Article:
I am awake, ruminating. What comes to me tonight is TRUST. There will be unforeseen obstacles – plenty of them – to come – with or without this menacing diagnosis. There is no other way to face them than one at a time with calm responsiveness the way Kurt has shown me how to do forever, particularly in the past few weeks. No use worrying in advance. We will get through with calm responsiveness. My friend Alden taught me to recite the Wendell Berry poem, “The Peace of Wild Things” until I fall back asleep:

When despair grows in me

and I wake in the night at the least sound

in fear of what my life and my children’s lives may be,

I go and lie down where the wood drake

rests in his beauty on the water, and the great heron feeds.

I come into the peace of wild things

who do not tax their lives with forethought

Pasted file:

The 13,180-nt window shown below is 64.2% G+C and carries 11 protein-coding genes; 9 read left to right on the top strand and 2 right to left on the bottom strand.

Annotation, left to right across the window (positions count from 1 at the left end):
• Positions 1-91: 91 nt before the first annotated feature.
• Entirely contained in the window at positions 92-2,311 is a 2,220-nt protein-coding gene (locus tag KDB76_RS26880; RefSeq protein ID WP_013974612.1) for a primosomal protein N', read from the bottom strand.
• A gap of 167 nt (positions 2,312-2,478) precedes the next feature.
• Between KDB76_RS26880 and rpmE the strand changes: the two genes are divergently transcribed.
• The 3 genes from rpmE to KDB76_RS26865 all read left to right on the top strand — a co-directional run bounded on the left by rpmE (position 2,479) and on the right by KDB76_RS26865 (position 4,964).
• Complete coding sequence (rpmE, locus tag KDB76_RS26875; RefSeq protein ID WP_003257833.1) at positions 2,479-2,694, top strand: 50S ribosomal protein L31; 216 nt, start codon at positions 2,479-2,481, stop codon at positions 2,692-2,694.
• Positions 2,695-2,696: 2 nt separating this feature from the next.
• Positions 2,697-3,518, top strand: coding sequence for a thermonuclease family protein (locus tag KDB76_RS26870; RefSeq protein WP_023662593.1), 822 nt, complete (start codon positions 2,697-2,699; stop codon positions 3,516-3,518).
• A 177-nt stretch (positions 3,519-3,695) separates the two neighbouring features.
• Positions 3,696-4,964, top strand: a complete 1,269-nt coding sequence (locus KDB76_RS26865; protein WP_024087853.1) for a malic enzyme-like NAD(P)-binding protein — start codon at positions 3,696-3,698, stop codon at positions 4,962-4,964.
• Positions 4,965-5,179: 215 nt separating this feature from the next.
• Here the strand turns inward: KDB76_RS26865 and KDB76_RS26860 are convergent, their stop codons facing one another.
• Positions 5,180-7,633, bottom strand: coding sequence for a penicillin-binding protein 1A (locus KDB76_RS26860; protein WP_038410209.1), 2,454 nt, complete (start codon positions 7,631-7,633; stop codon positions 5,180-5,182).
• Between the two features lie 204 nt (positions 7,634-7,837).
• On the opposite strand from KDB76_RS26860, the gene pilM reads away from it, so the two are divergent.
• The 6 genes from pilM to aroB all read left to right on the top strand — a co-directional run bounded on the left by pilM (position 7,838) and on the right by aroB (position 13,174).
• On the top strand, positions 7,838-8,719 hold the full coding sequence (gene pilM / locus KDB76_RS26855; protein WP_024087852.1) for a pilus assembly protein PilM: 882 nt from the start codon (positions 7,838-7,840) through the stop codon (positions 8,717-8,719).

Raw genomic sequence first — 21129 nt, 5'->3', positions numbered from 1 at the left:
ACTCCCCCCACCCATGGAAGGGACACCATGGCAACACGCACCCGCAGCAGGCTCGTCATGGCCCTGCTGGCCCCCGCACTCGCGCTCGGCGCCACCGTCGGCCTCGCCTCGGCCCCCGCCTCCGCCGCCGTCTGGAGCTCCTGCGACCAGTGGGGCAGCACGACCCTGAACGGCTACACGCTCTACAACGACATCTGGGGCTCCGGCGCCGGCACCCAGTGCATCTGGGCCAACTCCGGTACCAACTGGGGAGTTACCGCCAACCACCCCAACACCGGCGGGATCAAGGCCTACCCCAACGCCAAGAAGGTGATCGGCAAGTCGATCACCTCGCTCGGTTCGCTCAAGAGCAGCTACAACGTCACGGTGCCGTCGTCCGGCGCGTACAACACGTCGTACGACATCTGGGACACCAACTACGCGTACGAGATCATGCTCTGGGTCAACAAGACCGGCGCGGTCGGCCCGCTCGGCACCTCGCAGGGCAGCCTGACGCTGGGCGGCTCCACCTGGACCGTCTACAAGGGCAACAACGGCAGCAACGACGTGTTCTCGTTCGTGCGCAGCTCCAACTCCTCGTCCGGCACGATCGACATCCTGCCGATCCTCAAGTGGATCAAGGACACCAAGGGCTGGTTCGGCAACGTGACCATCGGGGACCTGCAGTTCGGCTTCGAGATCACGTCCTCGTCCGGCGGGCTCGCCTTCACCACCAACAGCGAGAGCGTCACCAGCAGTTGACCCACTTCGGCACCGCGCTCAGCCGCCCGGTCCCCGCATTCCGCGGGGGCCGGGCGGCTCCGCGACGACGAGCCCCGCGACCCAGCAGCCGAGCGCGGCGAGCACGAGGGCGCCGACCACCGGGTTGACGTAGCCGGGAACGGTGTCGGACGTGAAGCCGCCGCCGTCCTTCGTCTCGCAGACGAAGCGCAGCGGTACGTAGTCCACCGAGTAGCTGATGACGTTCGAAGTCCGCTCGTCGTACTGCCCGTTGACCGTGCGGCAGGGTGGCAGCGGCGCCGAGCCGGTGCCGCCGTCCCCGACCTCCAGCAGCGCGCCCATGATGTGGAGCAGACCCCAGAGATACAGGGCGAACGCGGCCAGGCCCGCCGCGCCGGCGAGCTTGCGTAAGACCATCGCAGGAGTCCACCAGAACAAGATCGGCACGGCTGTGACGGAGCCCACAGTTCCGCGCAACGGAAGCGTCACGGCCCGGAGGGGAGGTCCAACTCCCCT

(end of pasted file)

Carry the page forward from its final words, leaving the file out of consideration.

of grief. I come into the presence of still water.

And I feel above me the day-blind stars

waiting for their light. For a time

I rest in the grace of the world, and am free.


8.23.16 (SV: first time taking off neck brace for 1 hour)

Hazel’s Song (sung from the back of the car while I am in the front–we are all headed out to see a movie.)


Mama’s scars are Gro-o-o-o-dy

But I don’t want

To say anything mean

So I’ll just turn

My head, close my

Eyes, and hope I don’t

See them…


We all burst into laughter. Oh, Hazel, thank you for expressing how you feel. It’s honest, and it helps!


8.23.16 (SV: first movie)

Kurt and I took the kids to see the movie, “Pete’s Dragon.” It wasn’t great, but it wasn’t terrible either. For two hours, I allowed myself to feel like I was running through the woods like the little boy hero of the movie. When the lights came up and I realized that I couldn’t run, that I could barely walk, I crumbled in tears. It wasn’t a dream, I really was “compromised” and was going to be limited for a long, long time. Kurt saw me crying and he understood; he started to cry too. When a couple walked by and gave us a look of concern, I heard Kurt say, “Emotional movie, wasn’t it?”